General Motors is racing to electrify its wide range of vehicles in a concerted effort to overtake Tesla as the world’s # 1 electric vehicle seller. But it is also competing with Tesla on another front: autonomous vehicles.
On that front, GM feels like it has an edge. Its advanced hands-free driving assistance system, Super Cruise, will double its coverage area to 400,000 miles of freeways and routes by the end of the year. Next year, the automaker will unveil its next iteration, Ultra Cruise, which GM says will cover “95 percent” of driving business. And its robotaxi division, Cruise, is currently picking up and dropping off passengers in San Francisco as part of the city’s first truly commercial autonomous transportation service.
But at the moment, public perceptions of AV and driver assistance technology are not great. People see headlines from Tesla’s latest accident or remember the woman who was killed by a self-driving Uber vehicle in 2017 and conclude that autonomous vehicles are too dangerous for public use.
This could hurt GM’s efforts to put more autonomous and partially automated vehicles on the road. The company is counting on an educational campaign, in addition to media news, to help consumers understand the differences between a Super Cruise-equipped Chevy pickup, for example, and a fully self-contained Cruise Origin, which is set to put itself in motion. I travel as soon as next year.
GM President Mark Reuss today posted an article on LinkedIn outlining the automaker’s approach to safety, both with regards to its Advanced Driver Assistance Systems (ADAS) such as Super Cruise and Ultra Cruise and its fully integrated projects. autonomous like Cruise. It also revealed some new details about the technology that will include the Ultra Cruise system, such as a lidar sensor “behind the windshield” and a new smartphone app “which will be visible from inside the parked vehicle and will offer information such as driver statistics, trips. and user history. “
“You may have read some recent headlines that may lead some to wonder if these technologies are ready for prime time,” writes Reuss, citing a recent Pew Research Center poll showing that only 26% of Americans believe autonomous vehicles are a “good idea,” while a whopping 44 percent think otherwise.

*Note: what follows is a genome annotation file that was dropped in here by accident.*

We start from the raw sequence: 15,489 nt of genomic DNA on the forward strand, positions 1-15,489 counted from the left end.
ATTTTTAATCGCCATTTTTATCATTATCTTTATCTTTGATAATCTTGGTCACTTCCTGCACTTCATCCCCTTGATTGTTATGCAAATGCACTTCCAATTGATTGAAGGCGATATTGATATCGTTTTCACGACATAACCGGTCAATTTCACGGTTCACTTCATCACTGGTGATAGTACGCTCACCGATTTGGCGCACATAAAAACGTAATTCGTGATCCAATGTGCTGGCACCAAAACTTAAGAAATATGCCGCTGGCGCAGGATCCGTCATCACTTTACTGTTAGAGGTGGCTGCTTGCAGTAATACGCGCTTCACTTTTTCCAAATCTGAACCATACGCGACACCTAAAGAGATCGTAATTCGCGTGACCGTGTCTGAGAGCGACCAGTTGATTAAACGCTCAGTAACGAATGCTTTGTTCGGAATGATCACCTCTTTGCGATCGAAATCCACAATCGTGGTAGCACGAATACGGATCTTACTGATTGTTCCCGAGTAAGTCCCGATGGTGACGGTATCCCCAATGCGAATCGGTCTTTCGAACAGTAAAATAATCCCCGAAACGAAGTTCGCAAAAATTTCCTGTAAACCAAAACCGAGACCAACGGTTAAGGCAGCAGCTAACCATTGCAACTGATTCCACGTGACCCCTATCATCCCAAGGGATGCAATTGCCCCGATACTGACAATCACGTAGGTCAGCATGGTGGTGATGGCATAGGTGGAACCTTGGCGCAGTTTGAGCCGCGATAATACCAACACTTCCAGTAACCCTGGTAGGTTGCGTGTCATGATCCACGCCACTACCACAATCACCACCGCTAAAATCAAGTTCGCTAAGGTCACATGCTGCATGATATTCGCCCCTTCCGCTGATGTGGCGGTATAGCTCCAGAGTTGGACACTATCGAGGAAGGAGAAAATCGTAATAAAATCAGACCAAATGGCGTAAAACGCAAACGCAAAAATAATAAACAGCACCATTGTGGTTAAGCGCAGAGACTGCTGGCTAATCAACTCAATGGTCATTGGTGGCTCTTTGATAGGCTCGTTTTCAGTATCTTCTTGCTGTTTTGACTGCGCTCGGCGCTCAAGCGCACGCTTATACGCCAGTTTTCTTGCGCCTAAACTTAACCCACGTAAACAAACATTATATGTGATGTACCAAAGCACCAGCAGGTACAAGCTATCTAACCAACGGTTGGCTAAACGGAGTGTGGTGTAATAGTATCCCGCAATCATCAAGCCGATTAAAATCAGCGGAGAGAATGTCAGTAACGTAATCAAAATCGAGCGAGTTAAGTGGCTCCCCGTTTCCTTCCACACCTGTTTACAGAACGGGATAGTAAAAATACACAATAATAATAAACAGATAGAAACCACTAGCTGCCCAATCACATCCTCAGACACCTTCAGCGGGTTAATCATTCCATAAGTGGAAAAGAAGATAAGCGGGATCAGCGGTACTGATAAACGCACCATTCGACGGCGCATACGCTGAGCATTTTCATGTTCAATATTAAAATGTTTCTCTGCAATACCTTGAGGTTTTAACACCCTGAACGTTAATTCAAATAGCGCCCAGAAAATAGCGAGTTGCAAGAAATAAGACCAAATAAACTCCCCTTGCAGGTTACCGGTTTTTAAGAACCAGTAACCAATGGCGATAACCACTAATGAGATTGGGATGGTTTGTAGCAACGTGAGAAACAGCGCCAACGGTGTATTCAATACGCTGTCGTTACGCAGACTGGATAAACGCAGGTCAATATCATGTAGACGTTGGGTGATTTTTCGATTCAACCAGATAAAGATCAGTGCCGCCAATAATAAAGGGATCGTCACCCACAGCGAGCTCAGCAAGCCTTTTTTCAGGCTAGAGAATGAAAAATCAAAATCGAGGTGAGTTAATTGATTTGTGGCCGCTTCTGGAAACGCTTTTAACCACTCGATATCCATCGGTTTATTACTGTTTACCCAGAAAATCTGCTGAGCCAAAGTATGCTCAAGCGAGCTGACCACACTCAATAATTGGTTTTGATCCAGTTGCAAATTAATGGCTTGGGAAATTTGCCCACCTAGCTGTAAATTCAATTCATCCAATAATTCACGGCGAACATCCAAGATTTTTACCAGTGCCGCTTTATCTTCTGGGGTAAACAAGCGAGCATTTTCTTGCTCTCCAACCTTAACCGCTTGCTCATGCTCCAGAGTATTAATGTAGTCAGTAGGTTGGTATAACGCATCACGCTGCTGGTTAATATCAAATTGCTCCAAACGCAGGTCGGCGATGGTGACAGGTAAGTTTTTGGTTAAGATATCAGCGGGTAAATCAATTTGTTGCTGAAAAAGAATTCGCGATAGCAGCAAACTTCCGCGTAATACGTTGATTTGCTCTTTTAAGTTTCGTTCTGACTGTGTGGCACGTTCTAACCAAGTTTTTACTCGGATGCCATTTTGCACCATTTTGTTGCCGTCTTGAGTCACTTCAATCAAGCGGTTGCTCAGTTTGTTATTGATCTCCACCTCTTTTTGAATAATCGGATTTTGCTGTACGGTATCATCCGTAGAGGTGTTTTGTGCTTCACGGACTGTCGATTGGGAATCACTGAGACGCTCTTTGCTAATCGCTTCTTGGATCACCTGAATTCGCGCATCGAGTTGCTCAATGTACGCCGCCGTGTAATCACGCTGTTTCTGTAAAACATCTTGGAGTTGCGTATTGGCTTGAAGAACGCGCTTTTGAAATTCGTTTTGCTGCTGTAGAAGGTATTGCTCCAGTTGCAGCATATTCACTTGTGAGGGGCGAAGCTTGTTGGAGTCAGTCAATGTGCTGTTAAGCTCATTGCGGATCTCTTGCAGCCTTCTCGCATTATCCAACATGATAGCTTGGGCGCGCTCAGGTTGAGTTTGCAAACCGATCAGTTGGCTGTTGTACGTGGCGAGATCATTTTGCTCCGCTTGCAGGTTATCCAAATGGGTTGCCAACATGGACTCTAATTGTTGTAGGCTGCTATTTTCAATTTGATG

GM, like most automakers, is aware of the mountain it will have to climb to convince its customers that partially and fully autonomous vehicles can be a boon to society or at least a convenient and attractive means of transportation. That said, the company is keen to put more AVs into circulation in the interest of beating its competitors in the market.
“Wish things went faster? Of course I would, “said Jason Fisher, chief autonomous vehicle engineer at GM, in an interview with The border. “We want to be first in the industry and there is a lot of revenue to be made when looking at the total address market. We want to conquer that market “.
Fisher acknowledged that there is a lot of confusion about the differences between AV and ADAS, which can make it more difficult to address the skepticism that exists about this technology.
“We need to help people understand – and it’s very clear from General Motors’ point of view – that Super Cruise is not a fully functional autonomous vehicle, [and] that the driver should still command control of their vehicle, “he said.” We are very, very clear about what is fully autonomous and what the driver’s responsibility is. “
Other companies are less conscientious in educating people about the differences between AV and Advanced Driver Assistance Systems (ADAS). Tesla called his ADAS “Autopilot” and then launched a more advanced version called “Full Self Driving”, which critics say is a prime example of “autonowashing,” the act of making misleading claims about the technology’s capabilities of a vehicle.
A coalition of advocacy groups, including AAA, Consumer Reports, Partners for Automated Vehicle Education, JD Power and the National Safety Council, recently released a set of new universal term recommendations for ADAS capabilities as well, arguing that a common language will help. reduce driver confusion.
As the timeframe for mass adoption of autonomous vehicles seems to lengthen further into the future and more companies divest from AV projects or sell them outright, GM says it is still fully committed to the technology. Company CEO Mary Barra said earlier this year that GM would be selling AVs for personal use by the middle of the decade, a bold prediction that overturned expectations that AVs would only be suitable for use. commercial due to expensive sensor suites.
The road to get there will be very bumpy. Cars will crash, as always, and while most of the time it will be a human driver’s fault, occasionally it will also be the AV’s fault. Earlier this summer, a driverless Cruise vehicle crashed into another vehicle in San Francisco, injuring the occupants of both vehicles and causing a federal investigation.
It was only the latest in a series of incidents that have occurred over the past year. According to the National Highway Traffic Safety Administration, there have been at least 130 accidents involving vehicles equipped with automated driving systems, 23 of which were reported by Cruise.
At times it can feel like autonomous vehicles are spinning, stuck operating in small neighborhoods in a handful of cities, and only available to the bare minimum of real bikers. But technology has progressed, albeit very slowly, which is, of course, by design. AV companies like Cruise need to be sure vehicles can drive safely before committing to expanding the territory in which they operate. They want to be fast, but they are aware that moving too fast can lead to catastrophe.
“We don’t want to be a laggard in history,” Fisher said. “We want to be first, but we want to be the safest company around.”